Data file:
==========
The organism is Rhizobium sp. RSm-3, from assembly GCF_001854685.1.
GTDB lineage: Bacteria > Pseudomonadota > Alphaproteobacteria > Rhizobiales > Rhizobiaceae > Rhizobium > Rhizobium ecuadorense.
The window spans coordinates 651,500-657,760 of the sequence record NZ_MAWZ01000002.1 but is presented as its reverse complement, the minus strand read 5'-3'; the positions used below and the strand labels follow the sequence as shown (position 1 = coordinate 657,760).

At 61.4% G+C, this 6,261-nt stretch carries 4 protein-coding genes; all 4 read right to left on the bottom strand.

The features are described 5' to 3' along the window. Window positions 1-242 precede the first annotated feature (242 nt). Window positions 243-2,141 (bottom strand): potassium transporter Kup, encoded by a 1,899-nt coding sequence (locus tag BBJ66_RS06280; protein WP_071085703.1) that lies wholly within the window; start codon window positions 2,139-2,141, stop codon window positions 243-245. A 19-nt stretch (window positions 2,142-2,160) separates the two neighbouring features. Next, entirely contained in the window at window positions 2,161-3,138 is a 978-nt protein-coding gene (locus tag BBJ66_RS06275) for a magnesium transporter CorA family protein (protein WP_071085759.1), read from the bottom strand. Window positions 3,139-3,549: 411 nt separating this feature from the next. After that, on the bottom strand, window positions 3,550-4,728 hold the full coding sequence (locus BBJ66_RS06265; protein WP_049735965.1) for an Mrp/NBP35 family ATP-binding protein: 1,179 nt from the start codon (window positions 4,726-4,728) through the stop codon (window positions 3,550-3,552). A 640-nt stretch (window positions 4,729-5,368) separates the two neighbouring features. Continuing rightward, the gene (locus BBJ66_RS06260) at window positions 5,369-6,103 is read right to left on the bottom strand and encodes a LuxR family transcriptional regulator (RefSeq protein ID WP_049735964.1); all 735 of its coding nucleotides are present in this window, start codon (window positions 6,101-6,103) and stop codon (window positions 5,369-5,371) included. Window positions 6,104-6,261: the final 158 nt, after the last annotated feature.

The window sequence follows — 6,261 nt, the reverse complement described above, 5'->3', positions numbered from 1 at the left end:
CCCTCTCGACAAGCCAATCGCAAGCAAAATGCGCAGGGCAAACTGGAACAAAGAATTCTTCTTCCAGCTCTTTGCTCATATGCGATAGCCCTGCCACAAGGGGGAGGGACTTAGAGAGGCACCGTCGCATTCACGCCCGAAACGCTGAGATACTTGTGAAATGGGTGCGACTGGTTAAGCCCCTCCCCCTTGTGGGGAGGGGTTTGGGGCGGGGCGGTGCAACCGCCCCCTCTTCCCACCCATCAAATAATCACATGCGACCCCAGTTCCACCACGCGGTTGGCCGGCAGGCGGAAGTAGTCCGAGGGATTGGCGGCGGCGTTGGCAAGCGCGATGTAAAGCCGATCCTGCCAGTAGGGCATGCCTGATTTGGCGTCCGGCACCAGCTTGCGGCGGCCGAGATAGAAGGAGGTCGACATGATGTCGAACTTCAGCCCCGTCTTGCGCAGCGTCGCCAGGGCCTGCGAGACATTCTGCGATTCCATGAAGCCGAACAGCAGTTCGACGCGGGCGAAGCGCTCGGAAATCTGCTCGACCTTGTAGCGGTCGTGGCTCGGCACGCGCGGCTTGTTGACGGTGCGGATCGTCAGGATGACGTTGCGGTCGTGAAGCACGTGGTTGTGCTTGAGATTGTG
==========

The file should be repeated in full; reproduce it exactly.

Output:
The organism is Rhizobium sp. RSm-3, from assembly GCF_001854685.1.
GTDB lineage: Bacteria > Pseudomonadota > Alphaproteobacteria > Rhizobiales > Rhizobiaceae > Rhizobium > Rhizobium ecuadorense.
The window spans coordinates 651,500-657,760 of the sequence record NZ_MAWZ01000002.1 but is presented as its reverse complement, the minus strand read 5'-3'; the positions used below and the strand labels follow the sequence as shown (position 1 = coordinate 657,760).

At 61.4% G+C, this 6,261-nt stretch carries 4 protein-coding genes; all 4 read right to left on the bottom strand.

The features are described 5' to 3' along the window. Window positions 1-242 precede the first annotated feature (242 nt). Window positions 243-2,141 (bottom strand): potassium transporter Kup, encoded by a 1,899-nt coding sequence (locus tag BBJ66_RS06280; protein WP_071085703.1) that lies wholly within the window; start codon window positions 2,139-2,141, stop codon window positions 243-245. A 19-nt stretch (window positions 2,142-2,160) separates the two neighbouring features. Next, entirely contained in the window at window positions 2,161-3,138 is a 978-nt protein-coding gene (locus tag BBJ66_RS06275) for a magnesium transporter CorA family protein (protein WP_071085759.1), read from the bottom strand. Window positions 3,139-3,549: 411 nt separating this feature from the next. After that, on the bottom strand, window positions 3,550-4,728 hold the full coding sequence (locus BBJ66_RS06265; protein WP_049735965.1) for an Mrp/NBP35 family ATP-binding protein: 1,179 nt from the start codon (window positions 4,726-4,728) through the stop codon (window positions 3,550-3,552). A 640-nt stretch (window positions 4,729-5,368) separates the two neighbouring features. Continuing rightward, the gene (locus BBJ66_RS06260) at window positions 5,369-6,103 is read right to left on the bottom strand and encodes a LuxR family transcriptional regulator (RefSeq protein ID WP_049735964.1); all 735 of its coding nucleotides are present in this window, start codon (window positions 6,101-6,103) and stop codon (window positions 5,369-5,371) included. Window positions 6,104-6,261: the final 158 nt, after the last annotated feature.

The window sequence follows — 6,261 nt, the reverse complement described above, 5'->3', positions numbered from 1 at the left end:
CCCTCTCGACAAGCCAATCGCAAGCAAAATGCGCAGGGCAAACTGGAACAAAGAATTCTTCTTCCAGCTCTTTGCTCATATGCGATAGCCCTGCCACAAGGGGGAGGGACTTAGAGAGGCACCGTCGCATTCACGCCCGAAACGCTGAGATACTTGTGAAATGGGTGCGACTGGTTAAGCCCCTCCCCCTTGTGGGGAGGGGTTTGGGGCGGGGCGGTGCAACCGCCCCCTCTTCCCACCCATCAAATAATCACATGCGACCCCAGTTCCACCACGCGGTTGGCCGGCAGGCGGAAGTAGTCCGAGGGATTGGCGGCGGCGTTGGCAAGCGCGATGTAAAGCCGATCCTGCCAGTAGGGCATGCCTGATTTGGCGTCCGGCACCAGCTTGCGGCGGCCGAGATAGAAGGAGGTCGACATGATGTCGAACTTCAGCCCCGTCTTGCGCAGCGTCGCCAGGGCCTGCGAGACATTCTGCGATTCCATGAAGCCGAACAGCAGTTCGACGCGGGCGAAGCGCTCGGAAATCTGCTCGACCTTGTAGCGGTCGTGGCTCGGCACGCGCGGCTTGTTGACGGTGCGGATCGTCAGGATGACGTTGCGGTCGTGAAGCACGTGGTTGTGCTTGAGATTGTG